Friends in Low Places, starring Katie McGrath.

By Sarah Downs

As the year winds down, and life is on that between Christmas and New Year’s pause, we can take a chance to reflect on the past 360 (or so) days.  In a year as dramatic as this, Covid-19 greatly magnifies that ‘pause.’  Katie McGrath’s upbeat show Friends in Low Places is just the ticket to take us out of ourselves for a moment.

Kicking off the evening with Who I Am, a tune of reflective affirmation by country singer Jessica Andrews, McGrath establishes a narrative style for the ensuing show.  Building on her musical roots in Motown, McGrath and Musical Director Rick Jensen recontextualize country tunes by familiar writers such as Garth Brooks and the legendary Tammy Wynette, telling familiar stories in a different way.

There are also surprise guests, in the form of Peter Dunne and Robert Breig, singing two comedy songs, Southside Lady and Toasted Ravioli.  The comic interlude adds a touch of offbeat levity which only at-home livestream performance can make possible.  Onstage it might feel a bit more like vaudeville (which would also be fun), but in livestream it feels more like Uncle Frank has joined the zoom and has something to say.  Hey, if we’re going to be singing from afar, then let’s have some fun with it.

McGrath has a strong, contralto voice.  It faltered a bit in the duet of Elvis Presley’s Suspicious Minds, but otherwise was musically solid.  Her sound matches country music’s texture – at times dark and gravelly, and at other times moving into awarmer belt and head voice that marries youth to experience. You hear her maturity in songs like The Chair by George Paisley, a veritable short story dashed off in a handful of verses.  Two people meet in a bar, and inner lonely monologue transforms outer experience.  McGrath brings the scene to lifewith her nuanced performance.  So, too, in Remember When by Alan Jackson.  Jensen and McGrath lean into the nostalgia in both style and tempo, leaving space for an emotional echo.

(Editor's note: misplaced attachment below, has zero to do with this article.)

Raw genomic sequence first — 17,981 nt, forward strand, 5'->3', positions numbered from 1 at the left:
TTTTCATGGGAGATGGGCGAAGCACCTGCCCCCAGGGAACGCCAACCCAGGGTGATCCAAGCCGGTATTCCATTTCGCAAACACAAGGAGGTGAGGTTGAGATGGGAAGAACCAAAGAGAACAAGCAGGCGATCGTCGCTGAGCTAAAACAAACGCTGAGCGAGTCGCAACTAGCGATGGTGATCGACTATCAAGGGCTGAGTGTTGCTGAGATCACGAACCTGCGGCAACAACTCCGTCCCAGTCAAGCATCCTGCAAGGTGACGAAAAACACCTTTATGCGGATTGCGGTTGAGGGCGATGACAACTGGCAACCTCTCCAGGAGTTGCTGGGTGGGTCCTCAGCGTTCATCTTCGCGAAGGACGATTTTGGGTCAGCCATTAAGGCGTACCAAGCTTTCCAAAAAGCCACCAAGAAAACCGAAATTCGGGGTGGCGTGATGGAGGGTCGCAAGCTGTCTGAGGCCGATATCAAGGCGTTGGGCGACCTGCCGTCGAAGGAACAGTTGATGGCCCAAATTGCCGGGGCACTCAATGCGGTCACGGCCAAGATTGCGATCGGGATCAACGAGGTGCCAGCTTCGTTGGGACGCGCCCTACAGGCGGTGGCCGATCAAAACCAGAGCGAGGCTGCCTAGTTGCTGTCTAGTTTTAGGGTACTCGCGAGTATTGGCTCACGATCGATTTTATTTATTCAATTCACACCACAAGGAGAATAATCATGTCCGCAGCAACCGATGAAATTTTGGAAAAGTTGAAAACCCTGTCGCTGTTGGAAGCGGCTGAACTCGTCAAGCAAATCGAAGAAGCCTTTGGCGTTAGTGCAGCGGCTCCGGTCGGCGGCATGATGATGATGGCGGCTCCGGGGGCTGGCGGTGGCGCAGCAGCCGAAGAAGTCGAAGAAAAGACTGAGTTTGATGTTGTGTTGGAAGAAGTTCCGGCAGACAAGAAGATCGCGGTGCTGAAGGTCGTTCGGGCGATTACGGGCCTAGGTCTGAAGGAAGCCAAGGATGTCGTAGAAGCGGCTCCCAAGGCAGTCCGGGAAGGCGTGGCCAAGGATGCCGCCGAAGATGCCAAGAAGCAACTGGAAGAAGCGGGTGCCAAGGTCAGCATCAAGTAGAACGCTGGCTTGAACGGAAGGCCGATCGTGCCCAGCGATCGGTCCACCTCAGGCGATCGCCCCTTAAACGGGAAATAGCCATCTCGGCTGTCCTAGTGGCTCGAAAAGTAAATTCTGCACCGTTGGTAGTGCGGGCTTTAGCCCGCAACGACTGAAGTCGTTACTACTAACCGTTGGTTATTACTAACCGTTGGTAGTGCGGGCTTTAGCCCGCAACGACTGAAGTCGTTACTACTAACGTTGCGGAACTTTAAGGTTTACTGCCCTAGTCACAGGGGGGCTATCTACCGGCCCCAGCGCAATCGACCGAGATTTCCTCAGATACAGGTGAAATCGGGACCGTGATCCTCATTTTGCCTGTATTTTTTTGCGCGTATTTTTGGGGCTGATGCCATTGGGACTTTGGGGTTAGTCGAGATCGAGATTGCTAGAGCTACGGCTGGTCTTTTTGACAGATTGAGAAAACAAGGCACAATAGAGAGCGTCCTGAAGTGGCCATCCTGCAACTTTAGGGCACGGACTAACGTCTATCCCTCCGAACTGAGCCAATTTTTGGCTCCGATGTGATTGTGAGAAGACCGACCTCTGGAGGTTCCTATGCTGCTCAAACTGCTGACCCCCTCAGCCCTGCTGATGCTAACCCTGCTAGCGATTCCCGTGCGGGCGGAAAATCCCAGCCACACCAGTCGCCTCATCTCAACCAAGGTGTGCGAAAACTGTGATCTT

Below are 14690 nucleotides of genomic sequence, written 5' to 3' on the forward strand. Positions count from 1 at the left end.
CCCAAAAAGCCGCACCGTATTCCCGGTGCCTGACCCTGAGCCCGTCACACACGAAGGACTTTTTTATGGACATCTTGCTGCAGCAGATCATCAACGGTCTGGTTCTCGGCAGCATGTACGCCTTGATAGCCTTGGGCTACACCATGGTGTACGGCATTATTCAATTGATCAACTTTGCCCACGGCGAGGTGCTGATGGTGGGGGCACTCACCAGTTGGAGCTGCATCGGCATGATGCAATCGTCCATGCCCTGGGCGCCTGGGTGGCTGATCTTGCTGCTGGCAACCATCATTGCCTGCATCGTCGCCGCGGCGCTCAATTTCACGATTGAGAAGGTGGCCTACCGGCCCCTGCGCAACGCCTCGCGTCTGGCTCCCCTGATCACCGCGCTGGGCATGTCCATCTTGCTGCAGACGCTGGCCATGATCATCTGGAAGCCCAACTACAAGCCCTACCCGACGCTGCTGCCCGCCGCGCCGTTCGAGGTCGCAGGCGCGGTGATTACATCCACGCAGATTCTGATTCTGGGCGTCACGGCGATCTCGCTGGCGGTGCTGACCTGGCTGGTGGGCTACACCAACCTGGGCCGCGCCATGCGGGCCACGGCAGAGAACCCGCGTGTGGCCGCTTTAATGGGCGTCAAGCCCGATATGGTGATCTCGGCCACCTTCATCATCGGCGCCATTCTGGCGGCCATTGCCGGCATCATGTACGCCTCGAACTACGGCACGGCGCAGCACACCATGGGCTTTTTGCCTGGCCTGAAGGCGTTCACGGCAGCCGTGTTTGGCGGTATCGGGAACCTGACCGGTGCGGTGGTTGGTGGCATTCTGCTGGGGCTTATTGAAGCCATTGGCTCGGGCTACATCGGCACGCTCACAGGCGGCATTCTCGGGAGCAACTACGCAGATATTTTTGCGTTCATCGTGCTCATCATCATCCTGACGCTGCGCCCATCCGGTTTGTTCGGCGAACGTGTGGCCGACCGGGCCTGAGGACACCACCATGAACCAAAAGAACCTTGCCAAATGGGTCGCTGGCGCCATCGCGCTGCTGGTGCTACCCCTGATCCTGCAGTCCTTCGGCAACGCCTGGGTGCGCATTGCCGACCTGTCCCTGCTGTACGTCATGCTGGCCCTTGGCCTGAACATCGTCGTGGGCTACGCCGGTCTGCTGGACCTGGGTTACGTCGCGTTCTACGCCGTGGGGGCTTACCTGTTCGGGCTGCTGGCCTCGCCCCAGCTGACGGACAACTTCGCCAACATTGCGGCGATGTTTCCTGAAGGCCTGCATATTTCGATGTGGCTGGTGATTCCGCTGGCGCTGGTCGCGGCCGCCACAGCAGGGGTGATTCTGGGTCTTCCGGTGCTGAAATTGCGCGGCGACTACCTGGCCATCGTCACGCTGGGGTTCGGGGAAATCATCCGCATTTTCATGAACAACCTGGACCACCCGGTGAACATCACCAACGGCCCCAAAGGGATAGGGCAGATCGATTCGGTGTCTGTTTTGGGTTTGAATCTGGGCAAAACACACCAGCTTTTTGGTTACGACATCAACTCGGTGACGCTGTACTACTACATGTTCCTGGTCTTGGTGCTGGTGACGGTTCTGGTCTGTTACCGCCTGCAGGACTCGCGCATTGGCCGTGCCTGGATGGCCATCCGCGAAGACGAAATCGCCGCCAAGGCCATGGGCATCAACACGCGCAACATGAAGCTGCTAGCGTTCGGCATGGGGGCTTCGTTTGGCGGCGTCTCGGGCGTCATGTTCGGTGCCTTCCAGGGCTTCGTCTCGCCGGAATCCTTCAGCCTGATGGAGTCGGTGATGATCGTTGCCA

Garth Brooks’ The Dance and If Tomorrow Never Comes stand out for the simplicity with which McGrath sings them, demonstrating how much more you get with less.  She also lightens the mood with songs like Shameless by Garth Brooks, Me Neither by Brad Paisley and It’s a Great Day to be Alive by Travis Tritt, as well as straight up Motown in a duet of the Commodores’ hit Sail On.  I can feel the strong hand of Director Lina Koutrakos throughout the show.  Koutrakos has an unerring ear for the right repertoire in the right voice.  She is an exceptional storyteller and coach, who brings out the best in a singer.

Katie McGrath and Rick Jensen make a good team.  Jensen is an extraordinarily talented musician and a composer in his own right.  He can play anything and is a true partner in performance.  My favorite of their collaborations is the smashing arrangement of Garth Brooks’ I’ve Got Friends in Low Places.  Jensen and McGrath have transformed a fun, sawdust kicking up tune into a sexy, bluesy number that yet honors the humor of the original.  Honky Tonk meets Frank Sinatra.

I have never listened to much country music, but if Patsy Cline and Tammy Wynette are anything to go by, I have to agree with the assessment that “country music is three chords and the truth” – but I would be more generous with the chord count.  Wynette’s anthem Stand By Your Man, which McGrath sings with heart and humor is a prime example.  Country music writers channel the emotional constants of love, longing and loss.  Indeed, whatever the genre, all songwriters seem to return again and again to those subjects.  Stand By Your Man could be Something Wonderful (from the musical The King and I) transported.  Wynette’s And if you love him, oh be proud of him, ‘Causeafter all, he’s just a man” could be Rogers & Hammerstein’s “You’ll always go along, defend him when he’s wrong, And tell him when he’s strong, he is wonderful.” – with a healthy twang. 

We’re all on the same wavelength, if sometimes in a different key.

The nostalgic final duet, “George & Greta,” written by McGrath and Jensen brought tears to my eye.  Building on the iconic image of the sailor (George) kissing an unsuspecting nurse (Greta) in Times Square on that day in 1945 when the Allies celebrated Victory over Japan and thus an end to war, the duetperfectly evokes the spirit of our time and the huge challenges we’ve faced this year of Covid-19.  George & Greta had their V-J Day, and we will have our “V-C Day.”   Victory over Covidwill render us positively giddy with relief, and will likely lead to a massive outbreak of hugging, so get your arms ready!

Friends in Low Places, starring Katie McGrath.  Rick Jensen, Musical Director.  Lina Koutrakos, Director.

Presented by Blue Strawberry Showroom & Lounge